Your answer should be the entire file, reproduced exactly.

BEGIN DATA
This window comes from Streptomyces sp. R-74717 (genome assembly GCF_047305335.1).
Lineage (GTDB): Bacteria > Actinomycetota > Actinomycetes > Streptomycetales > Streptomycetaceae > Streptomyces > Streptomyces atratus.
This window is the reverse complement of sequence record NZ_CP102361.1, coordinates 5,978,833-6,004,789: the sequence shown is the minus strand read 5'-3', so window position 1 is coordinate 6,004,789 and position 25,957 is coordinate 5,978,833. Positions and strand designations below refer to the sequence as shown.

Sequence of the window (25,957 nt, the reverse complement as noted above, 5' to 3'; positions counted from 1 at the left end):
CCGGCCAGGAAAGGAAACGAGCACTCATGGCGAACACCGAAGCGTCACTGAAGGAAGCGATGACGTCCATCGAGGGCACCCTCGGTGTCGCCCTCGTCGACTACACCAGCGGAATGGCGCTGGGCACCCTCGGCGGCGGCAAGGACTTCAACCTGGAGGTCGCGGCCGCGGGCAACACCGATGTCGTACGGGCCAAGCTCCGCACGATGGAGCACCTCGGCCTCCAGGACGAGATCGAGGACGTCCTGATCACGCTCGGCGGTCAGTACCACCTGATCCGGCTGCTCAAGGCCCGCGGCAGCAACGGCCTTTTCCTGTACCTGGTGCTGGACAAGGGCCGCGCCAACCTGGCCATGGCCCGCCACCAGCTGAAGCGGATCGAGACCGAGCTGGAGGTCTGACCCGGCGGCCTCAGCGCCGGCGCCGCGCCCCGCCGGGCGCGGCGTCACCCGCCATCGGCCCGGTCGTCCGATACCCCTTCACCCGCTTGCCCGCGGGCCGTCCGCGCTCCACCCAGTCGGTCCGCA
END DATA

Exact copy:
This window comes from Streptomyces sp. R-74717 (genome assembly GCF_047305335.1).
Lineage (GTDB): Bacteria > Actinomycetota > Actinomycetes > Streptomycetales > Streptomycetaceae > Streptomyces > Streptomyces atratus.
This window is the reverse complement of sequence record NZ_CP102361.1, coordinates 5,978,833-6,004,789: the sequence shown is the minus strand read 5'-3', so window position 1 is coordinate 6,004,789 and position 25,957 is coordinate 5,978,833. Positions and strand designations below refer to the sequence as shown.

Sequence of the window (25,957 nt, the reverse complement as noted above, 5' to 3'; positions counted from 1 at the left end):
CCGGCCAGGAAAGGAAACGAGCACTCATGGCGAACACCGAAGCGTCACTGAAGGAAGCGATGACGTCCATCGAGGGCACCCTCGGTGTCGCCCTCGTCGACTACACCAGCGGAATGGCGCTGGGCACCCTCGGCGGCGGCAAGGACTTCAACCTGGAGGTCGCGGCCGCGGGCAACACCGATGTCGTACGGGCCAAGCTCCGCACGATGGAGCACCTCGGCCTCCAGGACGAGATCGAGGACGTCCTGATCACGCTCGGCGGTCAGTACCACCTGATCCGGCTGCTCAAGGCCCGCGGCAGCAACGGCCTTTTCCTGTACCTGGTGCTGGACAAGGGCCGCGCCAACCTGGCCATGGCCCGCCACCAGCTGAAGCGGATCGAGACCGAGCTGGAGGTCTGACCCGGCGGCCTCAGCGCCGGCGCCGCGCCCCGCCGGGCGCGGCGTCACCCGCCATCGGCCCGGTCGTCCGATACCCCTTCACCCGCTTGCCCGCGGGCCGTCCGCGCTCCACCCAGTCGGTCCGCA